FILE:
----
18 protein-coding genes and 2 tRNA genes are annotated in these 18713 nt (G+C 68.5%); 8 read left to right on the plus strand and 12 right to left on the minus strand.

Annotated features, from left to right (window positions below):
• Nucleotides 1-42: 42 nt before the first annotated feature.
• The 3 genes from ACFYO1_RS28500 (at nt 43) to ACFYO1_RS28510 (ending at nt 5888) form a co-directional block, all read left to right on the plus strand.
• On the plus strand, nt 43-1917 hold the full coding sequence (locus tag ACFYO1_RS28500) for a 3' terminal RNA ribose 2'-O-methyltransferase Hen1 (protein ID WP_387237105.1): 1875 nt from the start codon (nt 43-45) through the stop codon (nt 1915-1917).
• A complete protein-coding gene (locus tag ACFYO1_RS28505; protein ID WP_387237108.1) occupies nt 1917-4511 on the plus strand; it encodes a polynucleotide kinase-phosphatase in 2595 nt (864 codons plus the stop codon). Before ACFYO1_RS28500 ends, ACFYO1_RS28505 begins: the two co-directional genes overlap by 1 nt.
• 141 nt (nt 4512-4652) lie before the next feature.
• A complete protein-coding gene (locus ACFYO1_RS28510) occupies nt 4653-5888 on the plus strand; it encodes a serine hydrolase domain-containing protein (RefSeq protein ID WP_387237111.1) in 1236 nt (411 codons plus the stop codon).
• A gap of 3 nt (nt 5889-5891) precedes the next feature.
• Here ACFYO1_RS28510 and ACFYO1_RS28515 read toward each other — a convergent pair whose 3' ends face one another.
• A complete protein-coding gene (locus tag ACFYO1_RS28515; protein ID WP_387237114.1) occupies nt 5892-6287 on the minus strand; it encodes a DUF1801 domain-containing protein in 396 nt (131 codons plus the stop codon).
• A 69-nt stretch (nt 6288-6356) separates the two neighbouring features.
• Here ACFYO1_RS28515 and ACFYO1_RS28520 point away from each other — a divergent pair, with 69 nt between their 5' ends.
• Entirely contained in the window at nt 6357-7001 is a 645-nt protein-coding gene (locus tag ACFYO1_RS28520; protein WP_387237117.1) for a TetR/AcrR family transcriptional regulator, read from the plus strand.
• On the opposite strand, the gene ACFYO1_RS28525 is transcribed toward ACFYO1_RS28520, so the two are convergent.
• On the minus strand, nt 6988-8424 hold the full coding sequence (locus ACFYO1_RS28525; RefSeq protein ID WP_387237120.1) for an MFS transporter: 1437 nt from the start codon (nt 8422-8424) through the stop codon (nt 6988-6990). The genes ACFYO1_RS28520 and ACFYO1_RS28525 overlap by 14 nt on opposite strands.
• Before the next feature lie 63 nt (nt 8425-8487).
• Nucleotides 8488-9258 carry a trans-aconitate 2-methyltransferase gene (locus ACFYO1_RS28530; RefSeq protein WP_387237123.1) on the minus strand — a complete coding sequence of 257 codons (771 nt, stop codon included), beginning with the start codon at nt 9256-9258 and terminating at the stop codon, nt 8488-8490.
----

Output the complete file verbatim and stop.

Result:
18 protein-coding genes and 2 tRNA genes are annotated in these 18713 nt (G+C 68.5%); 8 read left to right on the plus strand and 12 right to left on the minus strand.

Annotated features, from left to right (window positions below):
• Nucleotides 1-42: 42 nt before the first annotated feature.
• The 3 genes from ACFYO1_RS28500 (at nt 43) to ACFYO1_RS28510 (ending at nt 5888) form a co-directional block, all read left to right on the plus strand.
• On the plus strand, nt 43-1917 hold the full coding sequence (locus tag ACFYO1_RS28500) for a 3' terminal RNA ribose 2'-O-methyltransferase Hen1 (protein ID WP_387237105.1): 1875 nt from the start codon (nt 43-45) through the stop codon (nt 1915-1917).
• A complete protein-coding gene (locus tag ACFYO1_RS28505; protein ID WP_387237108.1) occupies nt 1917-4511 on the plus strand; it encodes a polynucleotide kinase-phosphatase in 2595 nt (864 codons plus the stop codon). Before ACFYO1_RS28500 ends, ACFYO1_RS28505 begins: the two co-directional genes overlap by 1 nt.
• 141 nt (nt 4512-4652) lie before the next feature.
• A complete protein-coding gene (locus ACFYO1_RS28510) occupies nt 4653-5888 on the plus strand; it encodes a serine hydrolase domain-containing protein (RefSeq protein ID WP_387237111.1) in 1236 nt (411 codons plus the stop codon).
• A gap of 3 nt (nt 5889-5891) precedes the next feature.
• Here ACFYO1_RS28510 and ACFYO1_RS28515 read toward each other — a convergent pair whose 3' ends face one another.
• A complete protein-coding gene (locus tag ACFYO1_RS28515; protein ID WP_387237114.1) occupies nt 5892-6287 on the minus strand; it encodes a DUF1801 domain-containing protein in 396 nt (131 codons plus the stop codon).
• A 69-nt stretch (nt 6288-6356) separates the two neighbouring features.
• Here ACFYO1_RS28515 and ACFYO1_RS28520 point away from each other — a divergent pair, with 69 nt between their 5' ends.
• Entirely contained in the window at nt 6357-7001 is a 645-nt protein-coding gene (locus tag ACFYO1_RS28520; protein WP_387237117.1) for a TetR/AcrR family transcriptional regulator, read from the plus strand.
• On the opposite strand, the gene ACFYO1_RS28525 is transcribed toward ACFYO1_RS28520, so the two are convergent.
• On the minus strand, nt 6988-8424 hold the full coding sequence (locus ACFYO1_RS28525; RefSeq protein ID WP_387237120.1) for an MFS transporter: 1437 nt from the start codon (nt 8422-8424) through the stop codon (nt 6988-6990). The genes ACFYO1_RS28520 and ACFYO1_RS28525 overlap by 14 nt on opposite strands.
• Before the next feature lie 63 nt (nt 8425-8487).
• Nucleotides 8488-9258 carry a trans-aconitate 2-methyltransferase gene (locus ACFYO1_RS28530; RefSeq protein WP_387237123.1) on the minus strand — a complete coding sequence of 257 codons (771 nt, stop codon included), beginning with the start codon at nt 9256-9258 and terminating at the stop codon, nt 8488-8490.